First of all, sorry for the blurry pictures. When you live in Seattle, the lighting isn't always picture perfect for these kinds of things. Oh well, who cares when you're eating donuts.

Anyways, I've expressed my love for donuts once before and I'm here to do it again. I'm obsessed with donuts!! Fried dough with a sweet coating of some sort from glaze, to chocolate, to maple to plain ol' sugar, these things are damn good.

This recipe and I go way back. I was in the seventh grade when we were offered an opportunity for extra credit by making bread of some sort from our culture. I can't quite remember what bread had to do in our lesson plan but all I remember was we had to make cultural bread. When I got home that day, I told my parents about the project and they had no clue what to do because they aren't bakers. In fact, I can't remember them baking anything, ever!

What I can say is that filipinos love to fry. Let's be honest here, everything is better when it's fried and so filipinos know some good food. I remember coming to the conclusion to just make donuts because it would be relatively easy and well, it's fried, my parent's expertise.

Let me tell you, these were the days of dial-up internet and I remember it taking forever to find a recipe but I got one from Tyler Florence who was my favorite TV-Chef back in the day. Now remember, this was supposed to be a cultural bread and this cake donut recipe was far from a cultural bread of the Philippines.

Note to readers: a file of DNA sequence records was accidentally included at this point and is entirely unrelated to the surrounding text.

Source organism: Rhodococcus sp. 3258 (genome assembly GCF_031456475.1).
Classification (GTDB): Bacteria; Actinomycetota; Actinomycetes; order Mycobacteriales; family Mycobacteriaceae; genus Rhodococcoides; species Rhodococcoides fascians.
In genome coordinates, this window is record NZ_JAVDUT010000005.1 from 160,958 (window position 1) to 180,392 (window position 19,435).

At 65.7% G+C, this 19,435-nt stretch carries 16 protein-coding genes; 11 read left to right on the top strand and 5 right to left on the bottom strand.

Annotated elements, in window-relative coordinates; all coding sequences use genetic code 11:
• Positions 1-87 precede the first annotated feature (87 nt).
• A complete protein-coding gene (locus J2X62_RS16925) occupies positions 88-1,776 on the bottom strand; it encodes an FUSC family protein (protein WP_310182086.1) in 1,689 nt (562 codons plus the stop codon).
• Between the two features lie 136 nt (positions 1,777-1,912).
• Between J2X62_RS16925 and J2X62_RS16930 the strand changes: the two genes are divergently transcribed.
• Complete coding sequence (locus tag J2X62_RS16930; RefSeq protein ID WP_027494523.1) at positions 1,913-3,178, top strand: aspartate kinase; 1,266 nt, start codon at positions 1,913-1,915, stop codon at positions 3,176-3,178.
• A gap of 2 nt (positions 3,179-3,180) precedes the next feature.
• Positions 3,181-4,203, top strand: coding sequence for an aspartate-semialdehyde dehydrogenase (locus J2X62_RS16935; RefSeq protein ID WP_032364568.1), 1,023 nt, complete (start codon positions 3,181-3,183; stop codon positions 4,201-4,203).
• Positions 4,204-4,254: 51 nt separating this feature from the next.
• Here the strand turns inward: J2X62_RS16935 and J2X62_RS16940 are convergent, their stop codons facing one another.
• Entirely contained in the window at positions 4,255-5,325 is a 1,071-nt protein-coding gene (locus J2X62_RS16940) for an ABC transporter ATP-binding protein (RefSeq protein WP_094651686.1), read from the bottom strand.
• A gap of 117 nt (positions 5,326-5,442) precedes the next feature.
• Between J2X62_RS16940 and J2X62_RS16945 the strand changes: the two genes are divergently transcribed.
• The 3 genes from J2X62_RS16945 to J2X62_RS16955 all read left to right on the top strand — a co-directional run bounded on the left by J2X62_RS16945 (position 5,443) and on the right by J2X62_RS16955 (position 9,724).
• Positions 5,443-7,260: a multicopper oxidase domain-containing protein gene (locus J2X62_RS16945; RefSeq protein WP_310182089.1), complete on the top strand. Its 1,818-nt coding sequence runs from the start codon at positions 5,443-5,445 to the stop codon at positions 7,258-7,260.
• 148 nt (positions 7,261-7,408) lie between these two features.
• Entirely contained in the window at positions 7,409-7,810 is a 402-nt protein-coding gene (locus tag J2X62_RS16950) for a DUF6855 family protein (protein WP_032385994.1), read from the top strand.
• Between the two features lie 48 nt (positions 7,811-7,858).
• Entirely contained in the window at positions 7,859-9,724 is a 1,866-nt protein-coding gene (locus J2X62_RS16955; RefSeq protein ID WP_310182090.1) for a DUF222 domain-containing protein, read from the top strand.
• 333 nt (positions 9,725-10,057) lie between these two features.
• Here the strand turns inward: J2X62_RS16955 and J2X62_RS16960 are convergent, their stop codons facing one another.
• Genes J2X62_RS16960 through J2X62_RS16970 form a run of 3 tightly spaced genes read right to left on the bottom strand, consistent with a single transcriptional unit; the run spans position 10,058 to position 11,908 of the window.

After all the donuts were made, my parents just said to say that they were "Bitsu-Bitsu" which I guess is a filipino version of donuts. I mean, no one would know what they really were in my class of 12 year olds.

No one even questioned what they were and at the end of the day, everyone loved them and I got my extra credit so who cares if these aren't the true filipino Bitsu-Bitsu. They can't take away my extra credit anymore! 

AJ's Secret:
  • The directions indicate to refrigerate and roll out the dough. However, I've never seen cake donuts rolled and cut like yeast based donuts. Donut shops always have those cool contraptions that plunges dough into the fryer in the shape of a donut. Thus, I simply used a 1-ounce ice cream scoop, scooped out the dough and dropped the dough into the fryer. I fried it for about 5 minutes, or until the inside is cooked.

Cake Donuts
Recipe by Tyler Florence

3 1/2 cups (1 pound) cake flour
3 teaspoons baking powder
1 teaspoon baking soda
1 teaspoon salt
1/2 teaspoon cinnamon
2 eggs, room temperature
1 cup sugar
3 tablespoons unsalted butter, melted
1 cup milk, room temperature
1 teaspoon vanilla extract
Fat for frying, such as canola oil
*Variation: for chocolate donuts, melt 3 ounces of unsweetened chocolate along with the butter and continue as directed.

Sift together the flour, baking powder, baking soda, salt and cinnamon in a large bowl. In the bowl of an electric mixer fitted with a paddle, beat the eggs until foamy, gradually add the sugar and continue to beat until thick and yellow. Melt butter in a saucepan over low heat and combine with milk and vanilla extract. Stir the milk mixture into the egg mixture until blended. Add the dry ingredients to the wet ingredients and mix just until incorporated. Chill for 30 minutes to make it easier to roll and cut.

***See my secrets above!